I’ve wanted to write about this for a long time. No preamble this time. The myths speak for themselves.
Myth 1. Extroverts don’t have feelings.
I can only assume that introverts think this about extroverts when I read articles like Revenge of the Introverts.
I get it. I talk too much. I’m loud. You feel overlooked and marginalized. You’re afraid you’re being left out.
WE ALL FEEL LEFT OUT.
You don’t have the market cornered on feeling unwanted or under-appreciated..
I’m not your enemy, and it hurts my feelings when you label me as one. Stop it.
Myth 2. Extroverts are naturally outgoing.
For reasons completely beyond my powers of comprehension, introverts think they have the market cornered on social anxiety.
Well, I’m here to inform you otherwise. Take a moment to dip into my world.
I consistently embarrass myself in public, because I just can’t seem to STFU.
Do you even know what happens to the loud kids? THEY GET LAUGHED AT. ALL THE TIME.
I wish I could be like you. You know when — and how — to keep your mouth shut. It protects you from the particular brand of bullying, wherein kids pick on what you have to say. Do you know how demoralizing that is? It’s enough to make a kid feel like the world’s biggest loser.
Now, I know there’s rampant bullying in schools, and it gets a lot worse than tricking a girl into thinking you want to talk to her, just so you can pick apart her words. Body snarking. Class warfare. It all goes on, and it needs to stop.
Can we set that side for a minute, just so you can feel what I’m saying?
I’ve been burned before, publicly. I’m just as scared to open myself up to you, as you are to me. Some extroverts present as shy and don’t even realize that they are, in fact, extroverts. Because somehow we’re not allowed to feel insecure.
Myth 3. Extroverts aren’t introspective.
A common argument is that introverts think and extroverts act.
As my counter-argument, I present this entire blog.
Myth 4. Extroverts don’t want to hear what you have to say.
Nothing could be further from the truth! I’m intensely interested in other people. That’s kind of the definition of extroversion. I get high off being around you.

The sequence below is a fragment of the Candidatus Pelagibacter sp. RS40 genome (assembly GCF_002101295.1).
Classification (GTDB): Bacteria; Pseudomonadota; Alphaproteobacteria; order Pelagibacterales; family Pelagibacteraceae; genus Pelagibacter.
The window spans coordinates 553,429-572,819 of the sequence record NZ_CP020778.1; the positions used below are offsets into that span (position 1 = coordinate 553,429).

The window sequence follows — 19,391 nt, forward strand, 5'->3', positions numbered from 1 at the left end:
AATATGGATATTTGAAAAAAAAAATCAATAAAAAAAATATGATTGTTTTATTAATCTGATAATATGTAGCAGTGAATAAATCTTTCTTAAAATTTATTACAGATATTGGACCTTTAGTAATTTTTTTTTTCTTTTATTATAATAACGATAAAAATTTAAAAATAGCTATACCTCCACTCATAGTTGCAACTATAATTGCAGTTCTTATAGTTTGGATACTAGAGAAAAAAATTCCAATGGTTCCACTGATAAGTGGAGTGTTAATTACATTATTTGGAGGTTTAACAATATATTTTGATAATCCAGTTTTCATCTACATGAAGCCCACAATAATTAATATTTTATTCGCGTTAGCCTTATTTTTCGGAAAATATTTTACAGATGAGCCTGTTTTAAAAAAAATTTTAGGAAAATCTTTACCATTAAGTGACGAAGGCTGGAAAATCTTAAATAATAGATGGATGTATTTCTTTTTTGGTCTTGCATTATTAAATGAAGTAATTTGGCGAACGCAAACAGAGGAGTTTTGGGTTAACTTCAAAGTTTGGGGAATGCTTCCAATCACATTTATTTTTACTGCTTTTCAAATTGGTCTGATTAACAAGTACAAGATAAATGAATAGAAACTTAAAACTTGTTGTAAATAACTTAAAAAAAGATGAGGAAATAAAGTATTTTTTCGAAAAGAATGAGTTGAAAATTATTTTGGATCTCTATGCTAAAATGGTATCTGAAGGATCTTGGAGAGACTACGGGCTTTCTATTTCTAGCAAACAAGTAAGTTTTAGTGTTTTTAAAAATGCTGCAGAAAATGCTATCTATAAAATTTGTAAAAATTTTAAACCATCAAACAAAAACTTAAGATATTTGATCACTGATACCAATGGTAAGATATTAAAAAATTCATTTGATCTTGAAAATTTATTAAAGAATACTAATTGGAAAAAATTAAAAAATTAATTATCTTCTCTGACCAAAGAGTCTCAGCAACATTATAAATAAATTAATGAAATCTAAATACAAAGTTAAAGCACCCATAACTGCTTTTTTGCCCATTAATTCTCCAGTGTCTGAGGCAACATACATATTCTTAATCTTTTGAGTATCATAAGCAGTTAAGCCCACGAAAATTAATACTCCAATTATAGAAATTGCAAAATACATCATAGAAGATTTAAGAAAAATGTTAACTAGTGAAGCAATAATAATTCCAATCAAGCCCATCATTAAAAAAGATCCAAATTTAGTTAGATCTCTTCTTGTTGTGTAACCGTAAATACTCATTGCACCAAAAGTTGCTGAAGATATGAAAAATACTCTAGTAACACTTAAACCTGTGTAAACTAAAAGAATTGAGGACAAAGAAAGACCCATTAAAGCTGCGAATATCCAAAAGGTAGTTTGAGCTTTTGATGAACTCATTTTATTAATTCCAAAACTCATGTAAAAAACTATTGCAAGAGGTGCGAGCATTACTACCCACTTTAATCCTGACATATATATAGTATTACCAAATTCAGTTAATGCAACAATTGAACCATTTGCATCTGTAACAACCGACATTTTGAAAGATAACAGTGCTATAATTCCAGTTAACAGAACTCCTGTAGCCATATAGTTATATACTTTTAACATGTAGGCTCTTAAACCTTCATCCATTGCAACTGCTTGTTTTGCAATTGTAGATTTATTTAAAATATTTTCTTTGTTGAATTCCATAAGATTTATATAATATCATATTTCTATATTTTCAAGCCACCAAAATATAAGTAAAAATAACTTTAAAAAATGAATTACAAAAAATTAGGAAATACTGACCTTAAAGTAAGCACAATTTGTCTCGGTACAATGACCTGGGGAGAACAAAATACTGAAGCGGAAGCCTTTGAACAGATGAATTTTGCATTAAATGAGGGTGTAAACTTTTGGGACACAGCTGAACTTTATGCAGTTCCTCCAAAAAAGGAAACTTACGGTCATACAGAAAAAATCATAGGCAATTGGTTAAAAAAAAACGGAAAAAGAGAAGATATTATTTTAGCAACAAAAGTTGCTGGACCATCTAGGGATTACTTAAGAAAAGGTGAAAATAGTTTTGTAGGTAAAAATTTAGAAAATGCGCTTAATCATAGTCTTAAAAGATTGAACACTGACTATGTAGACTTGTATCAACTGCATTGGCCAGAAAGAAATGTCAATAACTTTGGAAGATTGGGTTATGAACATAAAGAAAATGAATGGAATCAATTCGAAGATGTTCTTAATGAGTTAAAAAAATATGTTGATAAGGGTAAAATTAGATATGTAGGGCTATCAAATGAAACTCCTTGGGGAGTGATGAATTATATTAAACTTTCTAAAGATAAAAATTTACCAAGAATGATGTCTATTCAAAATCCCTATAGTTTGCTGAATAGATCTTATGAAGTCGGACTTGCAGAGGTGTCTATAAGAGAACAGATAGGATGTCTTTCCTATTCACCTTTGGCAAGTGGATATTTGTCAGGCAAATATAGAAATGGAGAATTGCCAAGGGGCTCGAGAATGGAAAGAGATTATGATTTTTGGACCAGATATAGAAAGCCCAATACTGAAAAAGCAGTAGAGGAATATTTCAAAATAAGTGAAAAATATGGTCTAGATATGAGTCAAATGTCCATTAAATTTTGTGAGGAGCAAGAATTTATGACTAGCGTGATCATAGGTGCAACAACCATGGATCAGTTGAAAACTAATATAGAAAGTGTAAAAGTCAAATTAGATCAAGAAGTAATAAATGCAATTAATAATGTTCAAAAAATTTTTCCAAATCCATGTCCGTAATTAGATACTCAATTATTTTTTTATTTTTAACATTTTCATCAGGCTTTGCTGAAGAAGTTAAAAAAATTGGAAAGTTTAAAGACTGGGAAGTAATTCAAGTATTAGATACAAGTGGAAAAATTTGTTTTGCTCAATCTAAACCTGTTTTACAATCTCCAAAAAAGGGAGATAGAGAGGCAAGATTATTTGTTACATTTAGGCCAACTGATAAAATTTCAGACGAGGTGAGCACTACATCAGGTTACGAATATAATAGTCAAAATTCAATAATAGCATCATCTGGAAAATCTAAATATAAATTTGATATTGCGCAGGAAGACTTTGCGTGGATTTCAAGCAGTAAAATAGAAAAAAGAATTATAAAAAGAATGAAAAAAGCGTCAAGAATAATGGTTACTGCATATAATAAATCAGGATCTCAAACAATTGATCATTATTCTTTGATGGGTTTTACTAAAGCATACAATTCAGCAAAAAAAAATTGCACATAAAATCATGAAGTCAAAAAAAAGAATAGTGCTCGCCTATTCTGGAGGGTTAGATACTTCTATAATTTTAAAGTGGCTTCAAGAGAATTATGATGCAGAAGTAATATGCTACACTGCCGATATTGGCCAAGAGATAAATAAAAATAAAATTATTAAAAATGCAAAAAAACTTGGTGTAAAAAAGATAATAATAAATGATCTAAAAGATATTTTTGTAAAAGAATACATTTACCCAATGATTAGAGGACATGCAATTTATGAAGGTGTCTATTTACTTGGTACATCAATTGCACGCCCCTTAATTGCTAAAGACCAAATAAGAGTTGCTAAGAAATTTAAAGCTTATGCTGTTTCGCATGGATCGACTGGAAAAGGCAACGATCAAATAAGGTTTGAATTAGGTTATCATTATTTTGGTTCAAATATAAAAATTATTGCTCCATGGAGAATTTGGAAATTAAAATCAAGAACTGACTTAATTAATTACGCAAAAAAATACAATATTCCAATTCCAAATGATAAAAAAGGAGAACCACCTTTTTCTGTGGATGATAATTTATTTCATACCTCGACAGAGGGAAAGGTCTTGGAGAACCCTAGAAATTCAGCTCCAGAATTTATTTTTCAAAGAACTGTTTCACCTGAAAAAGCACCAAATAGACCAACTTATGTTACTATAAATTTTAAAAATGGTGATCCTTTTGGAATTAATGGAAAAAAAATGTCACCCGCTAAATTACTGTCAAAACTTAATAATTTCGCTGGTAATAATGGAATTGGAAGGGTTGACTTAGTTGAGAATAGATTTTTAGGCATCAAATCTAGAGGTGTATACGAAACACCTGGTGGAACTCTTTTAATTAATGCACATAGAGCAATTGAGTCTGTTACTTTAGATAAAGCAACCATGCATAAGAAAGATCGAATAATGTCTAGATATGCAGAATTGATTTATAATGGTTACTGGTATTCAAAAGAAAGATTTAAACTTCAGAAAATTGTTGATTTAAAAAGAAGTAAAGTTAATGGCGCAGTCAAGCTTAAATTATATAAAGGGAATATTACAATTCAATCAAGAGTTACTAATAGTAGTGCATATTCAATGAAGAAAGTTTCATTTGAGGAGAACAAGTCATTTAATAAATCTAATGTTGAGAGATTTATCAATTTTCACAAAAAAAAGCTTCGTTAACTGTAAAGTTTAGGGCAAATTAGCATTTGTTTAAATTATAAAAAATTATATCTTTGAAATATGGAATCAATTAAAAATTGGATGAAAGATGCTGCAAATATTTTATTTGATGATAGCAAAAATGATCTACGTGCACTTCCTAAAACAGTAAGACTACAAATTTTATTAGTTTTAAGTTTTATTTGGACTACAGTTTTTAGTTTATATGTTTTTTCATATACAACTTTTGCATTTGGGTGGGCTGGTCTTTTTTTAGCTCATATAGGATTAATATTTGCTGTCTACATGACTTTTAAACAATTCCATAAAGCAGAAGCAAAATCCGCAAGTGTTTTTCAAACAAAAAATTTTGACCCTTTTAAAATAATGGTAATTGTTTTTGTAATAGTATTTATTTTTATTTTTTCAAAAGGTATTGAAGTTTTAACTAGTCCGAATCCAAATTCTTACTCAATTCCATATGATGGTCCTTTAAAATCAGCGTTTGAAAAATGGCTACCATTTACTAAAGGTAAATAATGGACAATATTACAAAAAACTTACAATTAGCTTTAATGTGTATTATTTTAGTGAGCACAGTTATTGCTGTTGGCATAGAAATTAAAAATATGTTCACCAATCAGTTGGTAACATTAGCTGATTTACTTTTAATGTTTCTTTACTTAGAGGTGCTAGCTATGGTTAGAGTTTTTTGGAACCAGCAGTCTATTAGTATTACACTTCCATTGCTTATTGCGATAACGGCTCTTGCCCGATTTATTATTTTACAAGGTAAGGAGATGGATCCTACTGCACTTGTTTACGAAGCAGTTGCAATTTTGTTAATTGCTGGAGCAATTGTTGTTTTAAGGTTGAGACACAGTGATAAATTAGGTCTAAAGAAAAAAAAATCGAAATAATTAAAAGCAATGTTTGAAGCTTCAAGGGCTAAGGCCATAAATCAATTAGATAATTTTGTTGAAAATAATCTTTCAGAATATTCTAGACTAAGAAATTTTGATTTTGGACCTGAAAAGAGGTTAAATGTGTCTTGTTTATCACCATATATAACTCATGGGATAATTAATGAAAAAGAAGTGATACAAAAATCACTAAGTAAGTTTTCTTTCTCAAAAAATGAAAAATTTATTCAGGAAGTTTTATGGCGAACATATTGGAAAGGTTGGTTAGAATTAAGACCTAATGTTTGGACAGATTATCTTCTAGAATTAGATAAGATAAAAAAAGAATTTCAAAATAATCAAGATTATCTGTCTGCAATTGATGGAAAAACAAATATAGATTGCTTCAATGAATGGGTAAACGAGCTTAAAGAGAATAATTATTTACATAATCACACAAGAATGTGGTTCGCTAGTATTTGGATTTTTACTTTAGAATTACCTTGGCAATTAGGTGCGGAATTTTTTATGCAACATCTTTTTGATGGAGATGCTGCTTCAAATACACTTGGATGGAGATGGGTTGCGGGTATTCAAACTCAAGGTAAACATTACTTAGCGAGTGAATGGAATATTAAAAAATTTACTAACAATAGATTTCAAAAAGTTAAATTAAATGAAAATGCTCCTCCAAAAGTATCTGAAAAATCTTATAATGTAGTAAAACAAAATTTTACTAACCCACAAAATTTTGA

But I do understand the source of the confusion — and it’s something I work on every day.
When I get excited, I tend to talk my ass off. I can’t seem to help it, although I am getting better. Later, I am totally traumatized, because:
A: I am petrified of being a bore, and I’m certain you don’t like me.
B: I wanted to learn all about you, and I totally sabotaged myself.
So I stop myself, sometimes mid-thought, to turn the conversation back on you.
But here’s the thing about us extroverts. We aren’t comfortable with silence. For me, silence = social rejection. This is problematic, because introverts generally take more time to choose their words. So when the silence stretches on too long, we freak out and start to fill it.
Opportunity lost. :(
Which brings me to my final point.
Myth 5. Extroverts are self-absorbed bastards, who are stomping all over you.
Isn’t this the crux of those articles? That we’re at war.
Extroverts, by their very nature, really, really, really want to get to know you. We don’t win by marginalizing you.
Sure, we can — and should — work on being more sensitive to your needs. I agree with that. Every human being should work on empathy. That’d be awesome.
Also. It goes both ways.
If I have to get over my fear of prolonged silences, then you can work on being more spontaneous with your responses. (Tip: something as simple as saying, “Let me think about that for a second,” works wonders to allay our fears.)
Reject the dichotomy. We’re in this together.